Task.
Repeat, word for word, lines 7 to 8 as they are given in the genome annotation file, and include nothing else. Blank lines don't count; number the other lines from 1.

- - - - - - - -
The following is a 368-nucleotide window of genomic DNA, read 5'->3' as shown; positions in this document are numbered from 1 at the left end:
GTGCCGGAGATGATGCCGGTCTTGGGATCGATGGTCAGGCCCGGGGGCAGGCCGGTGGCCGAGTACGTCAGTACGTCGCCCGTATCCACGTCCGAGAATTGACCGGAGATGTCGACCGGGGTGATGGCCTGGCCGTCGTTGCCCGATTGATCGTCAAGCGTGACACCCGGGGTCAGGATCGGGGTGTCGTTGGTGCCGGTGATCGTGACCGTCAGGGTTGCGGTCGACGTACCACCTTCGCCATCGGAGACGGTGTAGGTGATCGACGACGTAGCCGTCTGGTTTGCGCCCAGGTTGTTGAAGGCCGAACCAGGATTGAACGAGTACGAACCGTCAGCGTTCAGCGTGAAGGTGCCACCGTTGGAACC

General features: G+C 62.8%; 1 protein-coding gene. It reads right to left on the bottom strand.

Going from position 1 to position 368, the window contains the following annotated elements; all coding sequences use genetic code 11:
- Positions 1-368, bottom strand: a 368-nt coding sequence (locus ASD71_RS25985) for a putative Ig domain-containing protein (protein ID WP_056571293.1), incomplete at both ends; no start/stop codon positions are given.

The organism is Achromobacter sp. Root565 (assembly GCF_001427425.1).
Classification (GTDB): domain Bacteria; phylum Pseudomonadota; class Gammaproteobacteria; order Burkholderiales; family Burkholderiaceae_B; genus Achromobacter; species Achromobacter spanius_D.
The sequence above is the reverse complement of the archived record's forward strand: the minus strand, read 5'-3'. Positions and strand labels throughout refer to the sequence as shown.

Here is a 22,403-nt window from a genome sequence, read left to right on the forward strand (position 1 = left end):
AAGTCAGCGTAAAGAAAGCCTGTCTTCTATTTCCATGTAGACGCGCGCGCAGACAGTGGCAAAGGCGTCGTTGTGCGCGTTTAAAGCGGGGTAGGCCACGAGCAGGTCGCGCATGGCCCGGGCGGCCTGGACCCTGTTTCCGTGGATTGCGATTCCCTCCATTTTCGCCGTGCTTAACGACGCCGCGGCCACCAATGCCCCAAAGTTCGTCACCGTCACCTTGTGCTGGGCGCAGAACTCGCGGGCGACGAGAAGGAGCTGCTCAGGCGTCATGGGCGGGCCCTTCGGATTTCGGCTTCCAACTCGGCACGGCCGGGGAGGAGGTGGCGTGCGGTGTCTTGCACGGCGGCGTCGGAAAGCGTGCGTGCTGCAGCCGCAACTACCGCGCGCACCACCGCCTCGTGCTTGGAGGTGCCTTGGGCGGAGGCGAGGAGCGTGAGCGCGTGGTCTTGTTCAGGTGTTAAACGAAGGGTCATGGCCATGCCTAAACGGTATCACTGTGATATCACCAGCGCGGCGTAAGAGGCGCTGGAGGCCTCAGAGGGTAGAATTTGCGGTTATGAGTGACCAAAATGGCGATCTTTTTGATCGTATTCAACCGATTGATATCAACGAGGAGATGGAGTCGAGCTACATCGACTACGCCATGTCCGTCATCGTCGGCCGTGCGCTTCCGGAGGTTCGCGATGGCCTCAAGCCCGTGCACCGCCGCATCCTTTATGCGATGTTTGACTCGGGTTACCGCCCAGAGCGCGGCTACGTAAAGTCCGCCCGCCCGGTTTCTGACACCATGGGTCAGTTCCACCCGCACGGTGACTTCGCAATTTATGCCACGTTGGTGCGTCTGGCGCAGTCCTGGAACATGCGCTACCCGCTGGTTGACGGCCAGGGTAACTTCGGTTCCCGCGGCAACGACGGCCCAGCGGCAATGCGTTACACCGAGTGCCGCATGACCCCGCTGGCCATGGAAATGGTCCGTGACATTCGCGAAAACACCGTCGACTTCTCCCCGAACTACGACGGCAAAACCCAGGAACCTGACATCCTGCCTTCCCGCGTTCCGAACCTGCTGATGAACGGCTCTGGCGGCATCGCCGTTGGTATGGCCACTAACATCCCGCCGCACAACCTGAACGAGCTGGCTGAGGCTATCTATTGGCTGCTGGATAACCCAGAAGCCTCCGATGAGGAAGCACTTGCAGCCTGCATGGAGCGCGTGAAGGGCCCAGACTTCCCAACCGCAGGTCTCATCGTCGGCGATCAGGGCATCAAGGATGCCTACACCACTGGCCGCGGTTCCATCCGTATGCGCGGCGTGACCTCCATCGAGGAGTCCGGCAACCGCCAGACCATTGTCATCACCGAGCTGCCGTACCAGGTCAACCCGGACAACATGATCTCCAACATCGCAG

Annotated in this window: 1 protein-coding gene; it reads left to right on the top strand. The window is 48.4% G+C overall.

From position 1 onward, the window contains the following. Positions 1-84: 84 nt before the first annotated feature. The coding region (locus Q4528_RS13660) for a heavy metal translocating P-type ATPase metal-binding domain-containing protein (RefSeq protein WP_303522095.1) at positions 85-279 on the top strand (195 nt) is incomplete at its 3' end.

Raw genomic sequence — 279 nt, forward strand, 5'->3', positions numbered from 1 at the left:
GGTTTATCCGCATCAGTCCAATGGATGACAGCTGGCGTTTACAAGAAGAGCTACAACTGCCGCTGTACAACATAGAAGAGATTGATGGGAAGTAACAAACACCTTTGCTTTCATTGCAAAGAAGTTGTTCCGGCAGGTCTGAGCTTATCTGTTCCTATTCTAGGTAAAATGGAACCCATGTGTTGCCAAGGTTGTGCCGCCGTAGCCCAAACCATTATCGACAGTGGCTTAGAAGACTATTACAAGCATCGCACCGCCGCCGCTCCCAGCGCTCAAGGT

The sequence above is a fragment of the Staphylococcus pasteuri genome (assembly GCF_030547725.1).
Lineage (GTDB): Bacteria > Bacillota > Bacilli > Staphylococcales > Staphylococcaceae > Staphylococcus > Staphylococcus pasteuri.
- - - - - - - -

Classification (GTDB): domain Bacteria; phylum Pseudomonadota; class Gammaproteobacteria; order Burkholderiales; family Burkholderiaceae_B; genus Achromobacter; species Achromobacter spanius_D.
The sequence above is the reverse complement of the archived record's forward strand: the minus strand, read 5'-3'. Positions and strand labels throughout refer to the sequence as shown.